Barrie’s Jobs Paradox

The fourth highest employment rate in Ontario.  3,400 more jobs created in 2011, nearly twice as many as in all of 2010.  More than 500 new industrial jobs announced by companies in the past 6 months.  1,300 new jobs coming at an expanding  hospital, cancer care centre, and community college.  Industrial building permits up by 63% so far in 2011, compared to all of 2010.  Crime down by 11% from last year. 

Does this sound like the city with the highest unemployment rate in Canada in October?  No – but it is.  Our fair city of Barrie. 

There is a huge amount of attention paid to the unemployment rate.   When it rises, it is a cause for big concern.  And many people in Barrie right now are shocked by how high our rate is – in fact, our unemployment rate has fluctuated between 8% and 12% for nearly three years now, higher than the Provincial average, and at times, higher than any other city in Ontario. 

The jobs paradox in Barrie is this:  we have a higher proportion of our population working than almost any other city, and yet we still have a high unemployment rate.  This is partly the result of being the youngest city in the country.  We are almost entirely unique among Canadian cities in that three-quarters of our population over the age of 15 are in the workforce (only one-quarter are retired or otherwise not working).  In almost all other cities, it’s two-thirds of the population that are in the workforce, and one-third that are retired or not in the workforce.

This is part of the reason we are such a strong, family-oriented community.  But the challenge of having 75% of the adult population working, instead of 65% as with most cities, is we need that many more jobs for our unemployment rate to drop.  The bar is that much higher for us in Barrie. 

So – here’s a rate that gets no attention:  the employment rate.  That’s the percentage of the adult population that actually have a job.  Barrie’s rate in October was 64.9%.  That’s good for fourth place in all of Ontario, behind only Ottawa, Kitchener-Waterloo, and Guelph (all of them demographically young cities as well).  And yet, with such a large proportion of the adult population in the workforce, even this high employment rate leaves us with that many more people without jobs.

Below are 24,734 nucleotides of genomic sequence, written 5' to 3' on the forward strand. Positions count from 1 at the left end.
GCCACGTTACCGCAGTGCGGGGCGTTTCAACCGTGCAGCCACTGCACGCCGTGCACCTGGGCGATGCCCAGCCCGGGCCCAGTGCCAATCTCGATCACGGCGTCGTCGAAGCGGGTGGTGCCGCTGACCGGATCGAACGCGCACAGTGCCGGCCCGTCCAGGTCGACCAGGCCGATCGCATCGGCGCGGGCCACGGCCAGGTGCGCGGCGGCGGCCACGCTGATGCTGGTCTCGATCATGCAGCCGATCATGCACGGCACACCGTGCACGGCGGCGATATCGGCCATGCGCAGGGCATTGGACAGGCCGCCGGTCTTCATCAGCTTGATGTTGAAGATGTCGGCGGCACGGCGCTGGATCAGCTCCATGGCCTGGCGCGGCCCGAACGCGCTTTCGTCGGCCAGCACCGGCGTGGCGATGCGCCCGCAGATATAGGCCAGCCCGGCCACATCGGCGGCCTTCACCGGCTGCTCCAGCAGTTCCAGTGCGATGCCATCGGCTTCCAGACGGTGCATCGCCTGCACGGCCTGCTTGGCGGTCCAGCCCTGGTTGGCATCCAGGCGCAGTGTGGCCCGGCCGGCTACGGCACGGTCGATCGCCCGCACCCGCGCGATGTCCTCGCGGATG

None of this is intended to try to detract or distract from the seriousness of having a high unemployment rate.  Every one of the people that make up that unemployment statistic are people struggling to find a job, trying to get through tough times, and in many cases support families who depend on them.  People are not statistics.  Jobs have to be priority #1 for our community and for all levels of government.

But we need to recognize that part of what makes Barrie unique – our young population, our changing economy, our rapid growth, creates a bigger challenge for employment in Barrie than in most cities.   There are that many more people competing for jobs.  Ontario’s economy has struggled in the recession, and we are not alone in having a high unemployment rate.  But what makes us unique as a City is also, right now, driving up our unemployment rate.

I will do everything I can – as will your City Council – to grow the number of jobs in Barrie.  We will need lots of help, and we must remember that it’s the private sector that creates the most jobs, not the public sector, and certainly not politicians!   But together with Ottawa and Queen’s Park, we can create a stronger climate for investment, and provide the education, infrastructure, and cost climate to support business growth and expansion.  The top priority for government in Barrie in 2012 can and must be jobs.